Anyhow, I used part of the old pillow casing to make a new cover for my filler and then used regular crochet stitches to close the Tunisian crochet rectangle around it. I made it a long rectangle so that when folded in half it would be a 17" square pillow.

I'm very happy with the outcome but if I did it again I wouldn't worry about getting the outside around the inner cushion so much. Even though it was a tight fit, I think the corners would be less 'droopy-earred' if it was an even tighter fit. I'm advised that making the inner cushion a couple inches bigger than the cover makes the best fit, so I'll try to remember this if I ever work up the enthusiasm for another six-month project.




So, back to rotating digital photos...

Thursday, 18 August 2016

Sarah's Wedding

Weddings. So many people just love them. Can't say I'm one. They remind me of my many regrets.  I am utterly content with Bill in our everyday life, but that is in spite of being married, not due to it.  



However  I might feel about the subject, of course we attended Sarah's wedding back in June in Eyemouth, Scotland.














We  were due to drive up on Friday, the day they announced the results of the Brexit vote. The outcome was so astounding that we found it difficult to get on with real life



Even the bride posted on Facebook she was having trouble concentrating on packing. 


Eyemouth village green / cemetery; the stones have been moved to line the walls.













I managed to take all my wedding outfit and everything else I needed except for a change of clothes for a four-day weekend away. So Jane, my sister-in-law, and I found a charity shop and I bought a couple of tops to tide me over.


Never did discover what was this grand place..


Gunsgreen House, Honeymoon tower to right.



The wedding was held at a Georgian manor house, Gunsgreen House, also called the House of Secrets, owing to the fact that a previous owner was a smuggler.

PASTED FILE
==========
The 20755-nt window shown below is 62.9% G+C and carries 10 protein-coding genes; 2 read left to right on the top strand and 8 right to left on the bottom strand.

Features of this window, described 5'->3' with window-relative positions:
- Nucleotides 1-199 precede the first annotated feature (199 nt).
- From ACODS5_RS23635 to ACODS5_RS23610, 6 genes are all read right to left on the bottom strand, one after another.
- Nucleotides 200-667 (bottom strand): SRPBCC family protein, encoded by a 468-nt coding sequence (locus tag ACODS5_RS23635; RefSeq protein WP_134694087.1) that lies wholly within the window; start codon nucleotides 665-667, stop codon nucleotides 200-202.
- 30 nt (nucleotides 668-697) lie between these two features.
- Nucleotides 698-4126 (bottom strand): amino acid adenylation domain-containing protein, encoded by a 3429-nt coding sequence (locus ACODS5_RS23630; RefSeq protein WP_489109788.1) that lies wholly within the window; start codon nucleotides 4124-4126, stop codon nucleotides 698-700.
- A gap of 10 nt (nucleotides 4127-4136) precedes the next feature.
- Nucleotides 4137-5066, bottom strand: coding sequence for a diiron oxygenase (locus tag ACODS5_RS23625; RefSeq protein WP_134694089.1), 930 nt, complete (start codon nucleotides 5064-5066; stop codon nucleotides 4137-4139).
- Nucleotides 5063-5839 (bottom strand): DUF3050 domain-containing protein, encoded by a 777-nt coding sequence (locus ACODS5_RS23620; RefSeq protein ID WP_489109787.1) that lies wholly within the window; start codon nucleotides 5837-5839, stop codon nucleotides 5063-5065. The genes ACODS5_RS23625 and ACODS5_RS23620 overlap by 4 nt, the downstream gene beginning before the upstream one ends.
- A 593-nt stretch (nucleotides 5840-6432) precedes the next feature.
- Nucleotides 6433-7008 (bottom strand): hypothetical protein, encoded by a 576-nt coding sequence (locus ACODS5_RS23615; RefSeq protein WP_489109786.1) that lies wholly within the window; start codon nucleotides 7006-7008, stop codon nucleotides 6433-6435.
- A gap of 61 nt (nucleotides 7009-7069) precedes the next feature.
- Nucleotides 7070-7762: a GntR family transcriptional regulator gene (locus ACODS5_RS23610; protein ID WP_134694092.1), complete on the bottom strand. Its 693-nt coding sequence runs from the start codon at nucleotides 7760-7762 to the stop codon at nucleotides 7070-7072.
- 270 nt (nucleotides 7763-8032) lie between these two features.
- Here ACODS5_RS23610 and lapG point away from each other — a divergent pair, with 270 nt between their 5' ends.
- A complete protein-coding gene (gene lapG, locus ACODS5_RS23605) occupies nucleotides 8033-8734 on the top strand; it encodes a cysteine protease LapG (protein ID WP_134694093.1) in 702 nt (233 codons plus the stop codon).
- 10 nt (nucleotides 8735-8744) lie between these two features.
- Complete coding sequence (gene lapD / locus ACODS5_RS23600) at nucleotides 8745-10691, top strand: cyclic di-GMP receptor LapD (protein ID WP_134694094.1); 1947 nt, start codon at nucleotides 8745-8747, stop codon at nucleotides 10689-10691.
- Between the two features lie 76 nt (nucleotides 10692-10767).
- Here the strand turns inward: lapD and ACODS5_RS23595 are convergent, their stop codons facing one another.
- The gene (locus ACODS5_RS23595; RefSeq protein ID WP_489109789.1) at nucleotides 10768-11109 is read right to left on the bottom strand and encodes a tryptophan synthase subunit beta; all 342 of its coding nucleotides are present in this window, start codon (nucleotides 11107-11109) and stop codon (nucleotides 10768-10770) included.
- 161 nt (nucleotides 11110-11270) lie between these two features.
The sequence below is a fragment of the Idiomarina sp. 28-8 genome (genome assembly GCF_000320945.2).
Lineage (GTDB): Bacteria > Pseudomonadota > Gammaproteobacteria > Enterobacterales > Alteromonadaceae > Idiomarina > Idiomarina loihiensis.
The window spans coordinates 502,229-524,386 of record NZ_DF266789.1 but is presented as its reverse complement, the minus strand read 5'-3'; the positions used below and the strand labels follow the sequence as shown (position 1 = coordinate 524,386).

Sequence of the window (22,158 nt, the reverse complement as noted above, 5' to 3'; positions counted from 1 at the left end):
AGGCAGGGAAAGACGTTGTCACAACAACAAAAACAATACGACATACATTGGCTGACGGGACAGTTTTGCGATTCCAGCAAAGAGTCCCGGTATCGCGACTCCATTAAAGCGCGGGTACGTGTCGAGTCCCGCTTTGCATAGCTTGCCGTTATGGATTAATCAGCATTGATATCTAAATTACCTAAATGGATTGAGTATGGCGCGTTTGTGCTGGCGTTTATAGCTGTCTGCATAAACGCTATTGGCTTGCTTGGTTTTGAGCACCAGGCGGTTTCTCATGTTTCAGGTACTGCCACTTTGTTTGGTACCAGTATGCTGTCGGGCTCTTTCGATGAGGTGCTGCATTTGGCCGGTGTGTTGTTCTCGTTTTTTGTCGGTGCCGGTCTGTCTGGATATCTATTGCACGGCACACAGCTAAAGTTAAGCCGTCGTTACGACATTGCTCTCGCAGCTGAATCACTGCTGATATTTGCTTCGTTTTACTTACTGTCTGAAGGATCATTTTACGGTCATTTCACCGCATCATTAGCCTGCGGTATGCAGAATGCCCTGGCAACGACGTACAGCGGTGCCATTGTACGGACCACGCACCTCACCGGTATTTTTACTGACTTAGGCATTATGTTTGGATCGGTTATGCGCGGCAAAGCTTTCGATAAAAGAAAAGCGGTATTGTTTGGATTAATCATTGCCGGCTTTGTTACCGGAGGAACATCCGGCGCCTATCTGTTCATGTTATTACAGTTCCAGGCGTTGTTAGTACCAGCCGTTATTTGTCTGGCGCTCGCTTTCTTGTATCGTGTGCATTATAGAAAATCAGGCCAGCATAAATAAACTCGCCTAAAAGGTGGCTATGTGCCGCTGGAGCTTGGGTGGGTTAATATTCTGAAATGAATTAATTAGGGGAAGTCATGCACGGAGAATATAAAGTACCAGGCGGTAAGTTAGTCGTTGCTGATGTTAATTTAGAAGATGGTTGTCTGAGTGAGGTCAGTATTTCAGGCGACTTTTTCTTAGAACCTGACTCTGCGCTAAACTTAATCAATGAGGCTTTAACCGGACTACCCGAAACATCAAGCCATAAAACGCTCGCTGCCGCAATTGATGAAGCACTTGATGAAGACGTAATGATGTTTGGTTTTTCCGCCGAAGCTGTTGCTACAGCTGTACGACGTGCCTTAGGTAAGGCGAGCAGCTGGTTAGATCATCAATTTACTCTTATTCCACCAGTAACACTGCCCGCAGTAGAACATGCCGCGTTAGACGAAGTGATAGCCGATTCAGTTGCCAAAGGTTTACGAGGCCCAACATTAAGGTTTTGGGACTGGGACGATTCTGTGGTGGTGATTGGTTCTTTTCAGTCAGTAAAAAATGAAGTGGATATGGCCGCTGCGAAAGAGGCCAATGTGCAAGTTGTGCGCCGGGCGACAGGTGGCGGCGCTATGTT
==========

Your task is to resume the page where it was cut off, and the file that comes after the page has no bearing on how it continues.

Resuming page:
Everyone was fascinated with all the hidey-holes, but having visited a host of National Trust properties of late I wasn't as inclined to explore. 


One of those glasses is Jane's, held while she took the photo, honest!

The weather cooperated beautifully, clearing to a lovely day. The ceremony was hilarious, both bride and groom very nervous. When the usual the question was put to the pair, Sarah answered "We do" and everyone roared. I thought, 'She's answering for him already!' but later on we learned that it was supposed to have been a joint response, Gareth just forgot.



Helen read a story about dinosaurs which at first struck me as quite odd and more appropriate for a bedtime story, but then I've often observed that this family is slightly obsessed with the trappings of childhood. It seems to be a very British thing and in any case the dinosaur story turned out to be apt. Everyone laughed again when the couple exited to a pop song about dinosaurs. Sarah's attention to every detail was obvious.



Gareth was born in Edinburgh and so can claim Scottishness, though his parents are from Wales and Manchester. 




It seemed appropriate for Gareth to wear a kilt, but Bill never considered it for a moment any more than I would wear an Indian headdress because of being born in Oklahoma. 




On the other hand a number of the guests did choose kilts and interestingly one who seemed most suited to his outfit was Gareth's brother-in-law, a Frenchman. Figure that one out. 



Bill had written his speech as father of the bride and we had shopped for his outfit. Sarah had cruelly told him he could wear 'anything' and she's just lucky he didn't walk her down the aisle in a clown suit, that was such a red rag. 



I nixed any number of items that smacked to me of Italian pimp and we managed to get him kitted in something we could both live with. He bought a beautiful jacket and trousers and a black velvet bow tie. Bow ties do suit him well. 


Everyone cleaned up so well. I loved Simone's green dress with red apples on it!


The jacket was a plush grey and black paisley velvet which looked almost sober from a distance. The lining was a flamboyant floral silk which pleased him no end. 


Bill clearly enjoyed doing the father-of-the-bride thing. He didn't get to walk Helen down the aisle, but at least he got to do a speech. I'd forgotten about that.


I'm afraid I would have put him in the plainest black suit, but since his opportunities for wearing such a thing are limited to funerals it seemed a shame for him not to have some fun.